Newsletter for 15 Oct 2022

Newsletter for 15 Oct 2022
Photo by Kyle Larivee / Unsplash

In this newsletter, I share what I'm reading and watching during the week. I may also touch on current events. I'll try to show how the books, videos, and events tie in with ideas in the Bene Homini space.

In this week's newsletter, I cover three books and one video:

  • Invent & Wander (pp. 102–132)
  • The STAR Interview (Ch. 3)
  • Debt: The First 5,000 Years (Ch. 2)
  • I Surveyed 17,000+ Atheists - Here's What I Learned (Part 1 of 3)

Books I'm Reading

Note that I'm not giving links to the books. However, you should be able to find them at your favorite bookseller, given the title and the author I mentioned in the text.

Invent & Wander

Jeff Bezos continues his focus on the customer experience. This focus is laudable, though he does point out that Amazon continues to deliver more without raising prices. Over the years, Amazon has had to make this work. As a result, we get stories about delivery drivers using water bottles for bathroom breaks and people in fulfillment centers getting physically broken by the work pace.

Not everything good for the customer is good for society. We have to ask ourselves if saving money through Amazon (or any other retailer) is worth our neighbors losing their jobs as smaller companies are driven out of the market. I cover this to some extent in a post on the social costs of retiring early.

On the other hand, Amazon has been a boon for small business owners wanting to find a larger audience without having to build their online presence. In addition, some businesses complement their store with an Amazon store. So it's not hurting everyone.

The STAR Interview

This week, I read the third chapter: Task. We want to be clear about the goal or expectation when telling a story. This clarity might require us to zoom in and be specific. But, conversely, we might have to zoom out and give a larger context.

Sometimes, there might be ambiguity about what needs to be done. There isn't a clear-cut, obvious thing to do given the situation. Instead, there are several options, any of which might resolve the problem. This is where values can come into play. We know someone's fundamental values by how they act in a crisis. The choice that someone makes in a situation can illuminate their values.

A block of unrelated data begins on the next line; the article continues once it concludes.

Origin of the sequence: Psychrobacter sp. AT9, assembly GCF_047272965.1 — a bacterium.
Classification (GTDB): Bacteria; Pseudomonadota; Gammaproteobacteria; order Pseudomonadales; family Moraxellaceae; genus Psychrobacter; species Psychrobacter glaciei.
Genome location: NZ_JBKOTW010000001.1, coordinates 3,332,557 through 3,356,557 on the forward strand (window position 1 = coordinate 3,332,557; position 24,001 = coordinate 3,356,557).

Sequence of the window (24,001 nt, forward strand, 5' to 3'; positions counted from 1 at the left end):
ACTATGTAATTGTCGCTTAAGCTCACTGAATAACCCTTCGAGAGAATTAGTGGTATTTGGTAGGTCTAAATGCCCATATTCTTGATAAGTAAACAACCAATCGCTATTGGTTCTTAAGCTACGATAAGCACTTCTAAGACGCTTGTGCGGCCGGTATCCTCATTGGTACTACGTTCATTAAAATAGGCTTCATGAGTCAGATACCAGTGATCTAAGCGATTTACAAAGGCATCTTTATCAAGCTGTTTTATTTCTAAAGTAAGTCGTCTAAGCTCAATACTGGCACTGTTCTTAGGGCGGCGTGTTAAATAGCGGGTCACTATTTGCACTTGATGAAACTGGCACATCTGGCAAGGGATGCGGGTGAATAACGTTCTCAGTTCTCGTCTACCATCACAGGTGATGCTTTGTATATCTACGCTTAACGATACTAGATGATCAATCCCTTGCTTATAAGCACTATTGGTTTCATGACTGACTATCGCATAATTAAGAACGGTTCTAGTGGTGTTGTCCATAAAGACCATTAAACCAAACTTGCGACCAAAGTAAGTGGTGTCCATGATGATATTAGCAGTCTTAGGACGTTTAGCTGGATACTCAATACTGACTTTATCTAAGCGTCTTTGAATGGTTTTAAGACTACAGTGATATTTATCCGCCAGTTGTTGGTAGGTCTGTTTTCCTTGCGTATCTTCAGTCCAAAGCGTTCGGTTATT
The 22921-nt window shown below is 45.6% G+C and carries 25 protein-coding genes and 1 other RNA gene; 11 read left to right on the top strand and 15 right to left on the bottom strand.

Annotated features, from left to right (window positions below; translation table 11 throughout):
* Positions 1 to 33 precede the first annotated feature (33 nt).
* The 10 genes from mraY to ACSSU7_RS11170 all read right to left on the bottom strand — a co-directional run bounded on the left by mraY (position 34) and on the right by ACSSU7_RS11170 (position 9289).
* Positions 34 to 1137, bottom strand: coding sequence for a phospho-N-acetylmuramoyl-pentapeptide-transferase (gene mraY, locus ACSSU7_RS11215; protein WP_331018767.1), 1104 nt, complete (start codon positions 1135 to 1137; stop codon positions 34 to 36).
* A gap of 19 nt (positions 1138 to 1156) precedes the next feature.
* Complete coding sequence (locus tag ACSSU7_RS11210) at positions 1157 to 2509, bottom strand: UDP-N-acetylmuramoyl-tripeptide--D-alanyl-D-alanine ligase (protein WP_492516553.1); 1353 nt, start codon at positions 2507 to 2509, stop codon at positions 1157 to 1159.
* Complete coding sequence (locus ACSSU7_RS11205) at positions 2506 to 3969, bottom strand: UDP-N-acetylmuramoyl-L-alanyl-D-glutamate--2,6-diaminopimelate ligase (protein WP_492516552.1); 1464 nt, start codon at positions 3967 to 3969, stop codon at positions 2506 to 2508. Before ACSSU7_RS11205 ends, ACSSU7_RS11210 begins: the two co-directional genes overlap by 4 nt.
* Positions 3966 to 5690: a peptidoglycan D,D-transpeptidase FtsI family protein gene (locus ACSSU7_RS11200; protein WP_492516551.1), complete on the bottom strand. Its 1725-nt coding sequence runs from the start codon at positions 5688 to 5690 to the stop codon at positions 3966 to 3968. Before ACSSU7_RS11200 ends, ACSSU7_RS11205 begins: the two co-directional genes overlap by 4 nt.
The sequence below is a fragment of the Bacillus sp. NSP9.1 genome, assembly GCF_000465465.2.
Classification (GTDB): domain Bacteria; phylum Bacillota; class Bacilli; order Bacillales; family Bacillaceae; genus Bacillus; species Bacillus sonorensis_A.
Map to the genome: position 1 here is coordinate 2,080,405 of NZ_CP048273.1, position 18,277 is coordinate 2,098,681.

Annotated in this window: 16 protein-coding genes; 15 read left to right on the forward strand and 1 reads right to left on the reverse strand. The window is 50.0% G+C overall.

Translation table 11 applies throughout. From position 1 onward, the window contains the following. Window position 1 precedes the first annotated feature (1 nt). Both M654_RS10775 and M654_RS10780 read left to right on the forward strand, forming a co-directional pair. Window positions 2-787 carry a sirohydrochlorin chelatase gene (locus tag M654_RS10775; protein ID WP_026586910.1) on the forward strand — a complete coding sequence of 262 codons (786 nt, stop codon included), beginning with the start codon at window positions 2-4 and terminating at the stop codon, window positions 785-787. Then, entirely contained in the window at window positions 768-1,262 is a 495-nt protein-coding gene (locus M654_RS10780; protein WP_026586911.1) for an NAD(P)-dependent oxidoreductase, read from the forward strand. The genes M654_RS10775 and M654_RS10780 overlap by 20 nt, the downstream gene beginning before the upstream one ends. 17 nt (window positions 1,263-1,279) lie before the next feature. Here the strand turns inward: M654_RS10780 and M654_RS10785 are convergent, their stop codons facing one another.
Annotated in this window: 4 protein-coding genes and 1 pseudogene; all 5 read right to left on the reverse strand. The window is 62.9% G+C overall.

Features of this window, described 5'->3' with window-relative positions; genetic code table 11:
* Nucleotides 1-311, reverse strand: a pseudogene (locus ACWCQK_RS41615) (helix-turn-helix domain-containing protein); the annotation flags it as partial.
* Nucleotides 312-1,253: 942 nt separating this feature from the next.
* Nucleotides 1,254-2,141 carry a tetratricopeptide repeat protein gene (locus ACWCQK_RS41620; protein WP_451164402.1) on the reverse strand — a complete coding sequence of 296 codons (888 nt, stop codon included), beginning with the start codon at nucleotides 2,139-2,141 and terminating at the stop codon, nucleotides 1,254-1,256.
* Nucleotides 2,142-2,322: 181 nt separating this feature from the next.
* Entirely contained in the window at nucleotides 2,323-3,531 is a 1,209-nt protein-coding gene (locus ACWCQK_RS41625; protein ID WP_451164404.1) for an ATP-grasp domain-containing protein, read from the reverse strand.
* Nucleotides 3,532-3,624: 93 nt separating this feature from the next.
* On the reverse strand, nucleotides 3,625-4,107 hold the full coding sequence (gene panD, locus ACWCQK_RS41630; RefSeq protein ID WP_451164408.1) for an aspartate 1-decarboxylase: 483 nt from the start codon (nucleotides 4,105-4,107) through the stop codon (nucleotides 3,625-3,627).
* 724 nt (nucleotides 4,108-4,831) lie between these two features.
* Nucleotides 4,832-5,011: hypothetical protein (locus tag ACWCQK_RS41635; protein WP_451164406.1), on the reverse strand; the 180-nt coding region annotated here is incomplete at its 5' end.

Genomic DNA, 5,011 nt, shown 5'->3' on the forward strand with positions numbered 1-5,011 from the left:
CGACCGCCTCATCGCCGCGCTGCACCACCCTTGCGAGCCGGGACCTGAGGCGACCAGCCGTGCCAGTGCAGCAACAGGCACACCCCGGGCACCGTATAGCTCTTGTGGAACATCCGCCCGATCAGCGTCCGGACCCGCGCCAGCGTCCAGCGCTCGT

This also means that if we are trying to help someone, we should leave the way forward ambiguous, so they have choices. We should let them make the choice that fits their values best rather than the one that fits our values.

Debt: The First 5,000 Years

In this book, David Graeber recounts the history of debt and money, dispelling many myths and assumptions about how money arose and the role of debt in society. This week, I'm covering the second chapter.

In the second chapter, David dispenses with the myth of bartering: that money replaces barter. The problem is that economists like to tell fables and call them "thought experiments" when real "thought experiments" have to be grounded in rigor to be helpful. That's why economists don't get anything useful from their "thought experiments" while Einstein did.

Rather than a fable about Bob exchanging chicken eggs for shoes, let's consider Bob working at home and baking a cake. He realizes he doesn't have enough sugar, so Bob goes to his neighbor, Alice, and asks her if he can borrow a cup of sugar. "Sure," she says, getting him a cup of sugar. She wishes him luck with his baking, and that's that. Later, when Bob has gotten some sugar, he'll probably give a cup or so back to Alice as thanks for letting him borrow it.

We all have these transactions in our lives with friends and neighbors. As long as the group is small, we track what we owe to whom. We all have a set of tabs open with everyone we know. Occasionally, we might settle an account. But often, it's just a back-and-forth over time until we lose track of precisely what we owe.

When our networks and transactions become too large, and we want to make sure no one is cheating, we need to find a way to quantify these tabs and settle them without having to find the right mix of goods to exchange. It's this quantifying of our debts that leads to money. Money is the unit by which we quantify debts. It comes about as a unit of account. Only after that is money a medium of exchange (synchronous settling of accounts) or a store of value (asynchronous settling of accounts).

Once we start quantifying what people owe us, we start distancing them from us. They're no longer friends, family, or neighbors. They are the other side of an equation.

YouTube Video I've Enjoyed

I Surveyed 17,000+ Atheists - Here's What I Learned (Part 1 of 3)

I tend to shy away from religion, but this video caught my eye because I consider myself to function as an explicit atheist. This video explains that atheism doesn't represent a worldview (it's just a statement about a belief in higher beings) but that many atheists share a worldview. It coincides with what we're trying to encourage through this site: the use of science to understand the universe and empathy to understand each other. If religion can help engender empathy, then it can be helpful. But faith isn't what makes computers work.